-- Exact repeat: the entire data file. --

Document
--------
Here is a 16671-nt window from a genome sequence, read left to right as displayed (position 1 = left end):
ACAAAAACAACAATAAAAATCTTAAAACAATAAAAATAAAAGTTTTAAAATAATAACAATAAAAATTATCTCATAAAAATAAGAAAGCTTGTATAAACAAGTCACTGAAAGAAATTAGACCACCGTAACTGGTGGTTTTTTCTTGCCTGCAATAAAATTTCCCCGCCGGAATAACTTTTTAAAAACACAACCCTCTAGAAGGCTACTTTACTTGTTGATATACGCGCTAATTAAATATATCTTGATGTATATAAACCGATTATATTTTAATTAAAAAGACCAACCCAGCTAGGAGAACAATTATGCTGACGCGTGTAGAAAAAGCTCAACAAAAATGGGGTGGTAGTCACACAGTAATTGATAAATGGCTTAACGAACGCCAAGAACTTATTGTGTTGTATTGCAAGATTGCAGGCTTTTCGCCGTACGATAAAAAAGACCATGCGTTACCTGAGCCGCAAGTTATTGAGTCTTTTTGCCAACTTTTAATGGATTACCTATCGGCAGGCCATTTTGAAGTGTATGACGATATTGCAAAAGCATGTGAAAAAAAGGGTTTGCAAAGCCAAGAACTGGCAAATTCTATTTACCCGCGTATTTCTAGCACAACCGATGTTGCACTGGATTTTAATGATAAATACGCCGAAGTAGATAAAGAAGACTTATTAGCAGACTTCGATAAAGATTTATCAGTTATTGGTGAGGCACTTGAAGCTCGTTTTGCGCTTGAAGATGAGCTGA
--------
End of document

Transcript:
Here is a 16671-nt window from a genome sequence, read left to right as displayed (position 1 = left end):
ACAAAAACAACAATAAAAATCTTAAAACAATAAAAATAAAAGTTTTAAAATAATAACAATAAAAATTATCTCATAAAAATAAGAAAGCTTGTATAAACAAGTCACTGAAAGAAATTAGACCACCGTAACTGGTGGTTTTTTCTTGCCTGCAATAAAATTTCCCCGCCGGAATAACTTTTTAAAAACACAACCCTCTAGAAGGCTACTTTACTTGTTGATATACGCGCTAATTAAATATATCTTGATGTATATAAACCGATTATATTTTAATTAAAAAGACCAACCCAGCTAGGAGAACAATTATGCTGACGCGTGTAGAAAAAGCTCAACAAAAATGGGGTGGTAGTCACACAGTAATTGATAAATGGCTTAACGAACGCCAAGAACTTATTGTGTTGTATTGCAAGATTGCAGGCTTTTCGCCGTACGATAAAAAAGACCATGCGTTACCTGAGCCGCAAGTTATTGAGTCTTTTTGCCAACTTTTAATGGATTACCTATCGGCAGGCCATTTTGAAGTGTATGACGATATTGCAAAAGCATGTGAAAAAAAGGGTTTGCAAAGCCAAGAACTGGCAAATTCTATTTACCCGCGTATTTCTAGCACAACCGATGTTGCACTGGATTTTAATGATAAATACGCCGAAGTAGATAAAGAAGACTTATTAGCAGACTTCGATAAAGATTTATCAGTTATTGGTGAGGCACTTGAAGCTCGTTTTGCGCTTGAAGATGAGCTGA